SchoolFamily Voices

Connie McCarthy is passionate about her work as a teacher of young children. She has devoted her entire career to making sure that her students do well at school, right from the start. Connie has an undergraduate degree in Elementary Education, and a Master’s Degree in Special Education. She has been teaching first grade in East Providence, R.I. for 23 years, where she received the distinction of “Highly Qualified Teacher” by the Rhode Island State Board of Regents. Connie also taught nursery school for four years, and published numerous articles on early education in East Bay Newspapers in Bristol, R.I. She’s also been published in PTO Today Magazine. She lives with her husband, Brian, and has a daughter and a son, both young adults. Connie enjoys reading, writing about elementary education, and taking long walks with friends. During summer vacations, she likes to travel with her husband. She also loves reading readers’ comments on her weekly blog posts.

Help Your Child Discover the Joy of Reading

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Remember the excitement and joy you felt when your child started to speak? Sounds led to words, words to sentences, and sentences to conversations. You encouraged their speech with interactions, imitation, questions and communication. Being able to converse with your child opened a new world for you both.

It’s equally exciting when your child learns to read! I teach my students that, "First we learn letters, letters make words, words make sentences, and sentences make stories." Breaking down reading to this sequence lets your child know there is a pattern to reading. Knowing the pattern removes some of the anxiety children might experience when they are first learning to read. Just as you helped and encouraged your child to speak, you can help and encourage them to read.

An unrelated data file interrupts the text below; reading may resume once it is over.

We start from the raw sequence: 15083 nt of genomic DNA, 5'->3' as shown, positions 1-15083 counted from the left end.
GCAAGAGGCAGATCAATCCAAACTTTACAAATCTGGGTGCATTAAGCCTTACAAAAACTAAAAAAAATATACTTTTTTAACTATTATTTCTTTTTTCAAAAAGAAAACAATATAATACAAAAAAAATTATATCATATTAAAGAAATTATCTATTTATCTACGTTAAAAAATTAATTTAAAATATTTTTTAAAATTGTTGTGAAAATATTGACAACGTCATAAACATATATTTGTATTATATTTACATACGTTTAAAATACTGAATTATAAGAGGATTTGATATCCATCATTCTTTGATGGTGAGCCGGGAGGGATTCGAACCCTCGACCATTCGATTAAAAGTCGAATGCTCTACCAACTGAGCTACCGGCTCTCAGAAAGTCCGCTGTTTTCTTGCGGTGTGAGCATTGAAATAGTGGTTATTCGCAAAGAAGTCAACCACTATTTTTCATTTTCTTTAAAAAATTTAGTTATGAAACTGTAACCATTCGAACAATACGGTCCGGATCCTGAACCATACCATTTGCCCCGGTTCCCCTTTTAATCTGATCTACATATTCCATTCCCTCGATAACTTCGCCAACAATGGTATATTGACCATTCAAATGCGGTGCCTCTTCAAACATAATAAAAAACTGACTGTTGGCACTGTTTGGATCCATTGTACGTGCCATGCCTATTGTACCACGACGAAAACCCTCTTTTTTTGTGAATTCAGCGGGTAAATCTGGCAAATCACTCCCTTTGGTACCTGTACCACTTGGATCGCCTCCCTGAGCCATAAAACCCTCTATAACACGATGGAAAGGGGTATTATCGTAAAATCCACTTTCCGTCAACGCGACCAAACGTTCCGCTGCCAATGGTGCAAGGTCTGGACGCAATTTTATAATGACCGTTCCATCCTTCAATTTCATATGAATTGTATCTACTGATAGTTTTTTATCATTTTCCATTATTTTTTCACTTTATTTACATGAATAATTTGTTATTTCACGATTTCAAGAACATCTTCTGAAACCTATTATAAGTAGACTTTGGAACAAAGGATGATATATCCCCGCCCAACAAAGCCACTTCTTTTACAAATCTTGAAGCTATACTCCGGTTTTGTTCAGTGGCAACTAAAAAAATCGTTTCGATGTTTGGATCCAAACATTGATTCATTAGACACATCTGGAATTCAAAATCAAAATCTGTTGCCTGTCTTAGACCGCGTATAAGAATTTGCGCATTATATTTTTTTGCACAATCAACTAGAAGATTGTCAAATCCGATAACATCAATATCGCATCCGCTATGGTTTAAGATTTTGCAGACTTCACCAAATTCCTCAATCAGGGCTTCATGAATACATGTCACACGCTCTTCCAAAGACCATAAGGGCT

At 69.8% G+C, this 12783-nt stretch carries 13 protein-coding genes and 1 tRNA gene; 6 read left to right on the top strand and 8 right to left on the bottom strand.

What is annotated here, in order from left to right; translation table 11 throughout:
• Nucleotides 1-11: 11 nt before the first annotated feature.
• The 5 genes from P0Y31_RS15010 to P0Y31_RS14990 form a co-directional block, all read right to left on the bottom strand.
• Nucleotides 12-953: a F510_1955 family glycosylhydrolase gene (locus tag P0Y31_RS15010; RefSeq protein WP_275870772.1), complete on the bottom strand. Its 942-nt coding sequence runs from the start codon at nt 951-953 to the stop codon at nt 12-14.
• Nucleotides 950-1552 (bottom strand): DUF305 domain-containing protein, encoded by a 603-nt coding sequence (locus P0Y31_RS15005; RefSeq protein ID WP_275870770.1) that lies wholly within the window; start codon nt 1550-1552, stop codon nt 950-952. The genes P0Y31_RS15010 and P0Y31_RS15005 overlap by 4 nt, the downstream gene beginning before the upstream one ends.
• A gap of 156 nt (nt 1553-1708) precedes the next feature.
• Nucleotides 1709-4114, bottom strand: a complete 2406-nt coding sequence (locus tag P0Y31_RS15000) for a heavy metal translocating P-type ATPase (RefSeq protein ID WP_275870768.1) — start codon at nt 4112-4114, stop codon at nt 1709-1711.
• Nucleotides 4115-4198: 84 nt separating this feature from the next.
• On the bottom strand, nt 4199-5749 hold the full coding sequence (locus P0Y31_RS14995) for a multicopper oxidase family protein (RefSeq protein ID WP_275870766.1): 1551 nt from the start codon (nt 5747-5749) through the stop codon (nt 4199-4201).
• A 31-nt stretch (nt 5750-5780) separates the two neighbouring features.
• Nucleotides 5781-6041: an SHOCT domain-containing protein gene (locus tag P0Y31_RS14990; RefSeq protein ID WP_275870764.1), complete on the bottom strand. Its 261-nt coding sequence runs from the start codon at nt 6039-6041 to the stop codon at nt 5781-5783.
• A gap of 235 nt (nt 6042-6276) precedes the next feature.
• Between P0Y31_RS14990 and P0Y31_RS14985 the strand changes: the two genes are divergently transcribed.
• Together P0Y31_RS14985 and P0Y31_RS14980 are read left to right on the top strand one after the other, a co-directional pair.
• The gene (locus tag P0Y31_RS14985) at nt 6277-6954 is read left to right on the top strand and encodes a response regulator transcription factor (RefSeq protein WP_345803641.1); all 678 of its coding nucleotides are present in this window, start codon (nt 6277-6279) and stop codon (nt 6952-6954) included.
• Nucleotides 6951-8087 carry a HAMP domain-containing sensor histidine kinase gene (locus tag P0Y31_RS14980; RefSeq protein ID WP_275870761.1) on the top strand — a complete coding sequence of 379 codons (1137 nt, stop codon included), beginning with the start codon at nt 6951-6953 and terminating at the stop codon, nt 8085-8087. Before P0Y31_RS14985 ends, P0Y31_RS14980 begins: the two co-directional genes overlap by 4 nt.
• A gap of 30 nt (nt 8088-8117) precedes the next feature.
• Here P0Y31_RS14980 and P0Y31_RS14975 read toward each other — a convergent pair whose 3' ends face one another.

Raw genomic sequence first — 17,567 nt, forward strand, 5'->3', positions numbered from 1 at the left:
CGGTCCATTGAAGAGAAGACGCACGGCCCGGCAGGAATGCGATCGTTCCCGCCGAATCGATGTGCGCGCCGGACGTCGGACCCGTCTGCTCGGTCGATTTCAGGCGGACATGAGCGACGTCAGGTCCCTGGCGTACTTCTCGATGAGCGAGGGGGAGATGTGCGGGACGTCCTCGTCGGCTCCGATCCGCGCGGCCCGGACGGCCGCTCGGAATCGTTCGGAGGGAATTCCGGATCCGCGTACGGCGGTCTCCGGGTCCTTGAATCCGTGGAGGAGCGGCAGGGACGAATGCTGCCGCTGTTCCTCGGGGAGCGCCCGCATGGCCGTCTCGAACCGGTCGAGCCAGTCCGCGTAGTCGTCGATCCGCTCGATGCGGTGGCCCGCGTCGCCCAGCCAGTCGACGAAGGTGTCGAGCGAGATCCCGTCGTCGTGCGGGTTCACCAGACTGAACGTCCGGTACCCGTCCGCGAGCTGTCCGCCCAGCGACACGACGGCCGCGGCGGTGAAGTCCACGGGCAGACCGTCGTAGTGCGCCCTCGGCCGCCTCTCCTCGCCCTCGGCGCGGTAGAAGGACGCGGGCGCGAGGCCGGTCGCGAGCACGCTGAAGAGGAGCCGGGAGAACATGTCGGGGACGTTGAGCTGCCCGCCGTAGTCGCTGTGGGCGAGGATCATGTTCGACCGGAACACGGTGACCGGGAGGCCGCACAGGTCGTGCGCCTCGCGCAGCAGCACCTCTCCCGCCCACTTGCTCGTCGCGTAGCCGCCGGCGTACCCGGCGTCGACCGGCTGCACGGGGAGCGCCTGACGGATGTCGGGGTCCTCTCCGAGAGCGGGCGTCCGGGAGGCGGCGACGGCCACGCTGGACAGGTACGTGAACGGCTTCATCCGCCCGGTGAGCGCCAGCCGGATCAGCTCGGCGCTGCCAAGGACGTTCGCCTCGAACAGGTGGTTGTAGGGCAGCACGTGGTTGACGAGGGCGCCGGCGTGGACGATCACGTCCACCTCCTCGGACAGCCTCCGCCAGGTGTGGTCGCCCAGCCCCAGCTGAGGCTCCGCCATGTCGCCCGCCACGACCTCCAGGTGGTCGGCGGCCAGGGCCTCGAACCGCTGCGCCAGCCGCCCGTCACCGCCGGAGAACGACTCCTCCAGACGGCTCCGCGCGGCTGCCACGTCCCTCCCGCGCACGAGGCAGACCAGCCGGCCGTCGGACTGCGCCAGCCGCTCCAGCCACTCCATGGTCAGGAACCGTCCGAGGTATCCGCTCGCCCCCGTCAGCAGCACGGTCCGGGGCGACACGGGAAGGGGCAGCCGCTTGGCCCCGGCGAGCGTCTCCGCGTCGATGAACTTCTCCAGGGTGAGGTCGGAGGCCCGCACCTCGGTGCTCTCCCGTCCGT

Here are four simple activities to encourage reading:

  • Read together every night. The benefits of as little as five or ten minutes of bedtime reading are extraordinary. Let their interest generate what you read together. If your child likes dinosaurs, for example, get some dinosaur books from the library and read a page or two together before bed.
  • Just as you talked to your child, let your child see you reading. Newspapers, magazines, books, e-mails, web articles, etc. all subtly reinforce the importance of reading in everyday life.
  • After you read a sentence with your child, have him find a certain word in that sentence. For example, if you read, "The dinosaur bones were found in a cave," ask your child to point to the word that says "cave." Have him find other words in the sentence. This activity helps your child build a "sight-word" vocabulary.
  • Often children want you to read the same story again and again. In a familiar story, substitute or change a word. For example, "Hey diddle diddle, the cat and the piano...? Your child will laugh and easily correct you with the proper word.

Just like speech, every child’s reading ability develops at their own pace. With patience and consistency you can easily help your child discover the joy of reading.


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